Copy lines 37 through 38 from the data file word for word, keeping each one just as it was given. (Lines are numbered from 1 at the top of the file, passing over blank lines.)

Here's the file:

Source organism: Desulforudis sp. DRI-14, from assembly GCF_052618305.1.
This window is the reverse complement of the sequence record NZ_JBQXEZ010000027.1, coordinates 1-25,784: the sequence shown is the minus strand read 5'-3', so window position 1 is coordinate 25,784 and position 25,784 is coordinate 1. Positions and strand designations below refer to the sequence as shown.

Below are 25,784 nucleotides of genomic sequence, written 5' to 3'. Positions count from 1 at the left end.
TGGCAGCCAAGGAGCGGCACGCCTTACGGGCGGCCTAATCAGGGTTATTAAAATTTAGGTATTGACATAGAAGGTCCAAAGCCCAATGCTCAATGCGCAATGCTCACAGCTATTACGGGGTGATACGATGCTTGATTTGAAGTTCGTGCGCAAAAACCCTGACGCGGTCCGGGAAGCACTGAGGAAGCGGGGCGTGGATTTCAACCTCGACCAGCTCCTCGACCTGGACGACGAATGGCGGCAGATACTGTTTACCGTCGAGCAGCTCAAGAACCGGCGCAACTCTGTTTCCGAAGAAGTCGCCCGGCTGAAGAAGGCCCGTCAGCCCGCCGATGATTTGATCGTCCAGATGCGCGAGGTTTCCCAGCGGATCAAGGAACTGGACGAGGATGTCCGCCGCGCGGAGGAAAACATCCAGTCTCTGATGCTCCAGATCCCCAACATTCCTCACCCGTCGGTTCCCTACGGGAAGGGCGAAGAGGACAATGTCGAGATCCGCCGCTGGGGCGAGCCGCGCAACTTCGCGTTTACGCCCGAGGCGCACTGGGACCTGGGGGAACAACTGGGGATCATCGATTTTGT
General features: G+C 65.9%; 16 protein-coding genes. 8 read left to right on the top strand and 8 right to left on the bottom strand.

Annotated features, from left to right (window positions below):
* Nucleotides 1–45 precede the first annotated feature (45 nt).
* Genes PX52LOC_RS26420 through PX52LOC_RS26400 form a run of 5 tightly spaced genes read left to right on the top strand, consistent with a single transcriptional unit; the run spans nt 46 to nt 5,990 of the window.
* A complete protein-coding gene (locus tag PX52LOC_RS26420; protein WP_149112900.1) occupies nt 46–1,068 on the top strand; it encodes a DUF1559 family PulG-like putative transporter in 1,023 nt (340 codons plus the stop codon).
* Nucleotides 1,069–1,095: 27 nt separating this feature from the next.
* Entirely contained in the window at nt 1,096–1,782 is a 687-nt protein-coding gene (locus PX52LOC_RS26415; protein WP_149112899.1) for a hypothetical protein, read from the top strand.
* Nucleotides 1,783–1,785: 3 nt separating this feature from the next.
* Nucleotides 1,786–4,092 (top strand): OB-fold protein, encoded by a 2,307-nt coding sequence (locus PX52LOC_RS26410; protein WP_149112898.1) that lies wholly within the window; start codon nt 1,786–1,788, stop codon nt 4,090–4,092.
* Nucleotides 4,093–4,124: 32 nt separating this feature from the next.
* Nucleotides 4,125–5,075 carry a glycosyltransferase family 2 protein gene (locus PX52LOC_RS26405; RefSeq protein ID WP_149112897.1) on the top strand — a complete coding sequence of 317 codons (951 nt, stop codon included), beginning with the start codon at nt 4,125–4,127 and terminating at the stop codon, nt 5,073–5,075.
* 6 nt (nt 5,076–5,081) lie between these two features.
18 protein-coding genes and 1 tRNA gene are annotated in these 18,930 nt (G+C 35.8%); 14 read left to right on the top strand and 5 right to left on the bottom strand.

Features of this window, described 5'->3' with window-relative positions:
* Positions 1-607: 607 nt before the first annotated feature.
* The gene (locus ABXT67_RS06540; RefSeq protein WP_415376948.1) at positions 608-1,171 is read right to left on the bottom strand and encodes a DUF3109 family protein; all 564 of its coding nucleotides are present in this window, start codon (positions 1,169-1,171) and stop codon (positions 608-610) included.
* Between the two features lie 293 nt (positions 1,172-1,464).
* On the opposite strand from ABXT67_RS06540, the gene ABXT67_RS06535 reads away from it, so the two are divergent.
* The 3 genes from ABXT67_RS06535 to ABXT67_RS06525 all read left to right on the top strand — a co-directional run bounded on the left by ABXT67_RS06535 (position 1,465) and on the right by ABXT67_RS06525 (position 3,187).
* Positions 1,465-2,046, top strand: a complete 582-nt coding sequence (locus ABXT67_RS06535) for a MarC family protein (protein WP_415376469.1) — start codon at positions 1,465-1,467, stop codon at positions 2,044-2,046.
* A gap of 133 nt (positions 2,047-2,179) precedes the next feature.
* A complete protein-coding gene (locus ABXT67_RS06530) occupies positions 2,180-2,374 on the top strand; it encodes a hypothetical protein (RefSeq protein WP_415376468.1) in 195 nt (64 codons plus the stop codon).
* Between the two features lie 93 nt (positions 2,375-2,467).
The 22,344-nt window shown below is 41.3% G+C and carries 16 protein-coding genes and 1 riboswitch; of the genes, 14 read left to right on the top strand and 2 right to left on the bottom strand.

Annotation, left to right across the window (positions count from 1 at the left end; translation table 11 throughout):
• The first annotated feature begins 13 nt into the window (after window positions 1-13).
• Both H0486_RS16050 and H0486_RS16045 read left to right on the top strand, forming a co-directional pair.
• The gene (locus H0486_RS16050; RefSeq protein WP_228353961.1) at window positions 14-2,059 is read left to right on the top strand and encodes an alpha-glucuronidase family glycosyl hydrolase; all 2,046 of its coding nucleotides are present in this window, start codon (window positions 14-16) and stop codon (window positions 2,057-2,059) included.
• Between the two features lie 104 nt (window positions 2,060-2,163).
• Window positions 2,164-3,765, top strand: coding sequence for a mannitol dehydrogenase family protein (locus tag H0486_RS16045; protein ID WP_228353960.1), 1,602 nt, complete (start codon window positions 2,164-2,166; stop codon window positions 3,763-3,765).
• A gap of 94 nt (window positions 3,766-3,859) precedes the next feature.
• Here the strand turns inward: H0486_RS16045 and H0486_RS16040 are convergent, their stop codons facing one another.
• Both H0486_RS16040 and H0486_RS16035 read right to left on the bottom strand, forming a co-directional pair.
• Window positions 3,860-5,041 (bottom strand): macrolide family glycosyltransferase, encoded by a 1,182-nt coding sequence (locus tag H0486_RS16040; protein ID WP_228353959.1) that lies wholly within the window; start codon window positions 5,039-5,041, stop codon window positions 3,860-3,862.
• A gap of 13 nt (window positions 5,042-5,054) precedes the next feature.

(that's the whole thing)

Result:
• Both H0486_RS16040 and H0486_RS16035 read right to left on the bottom strand, forming a co-directional pair.
• Window positions 3,860-5,041 (bottom strand): macrolide family glycosyltransferase, encoded by a 1,182-nt coding sequence (locus tag H0486_RS16040; protein ID WP_228353959.1) that lies wholly within the window; start codon window positions 5,039-5,041, stop codon window positions 3,860-3,862.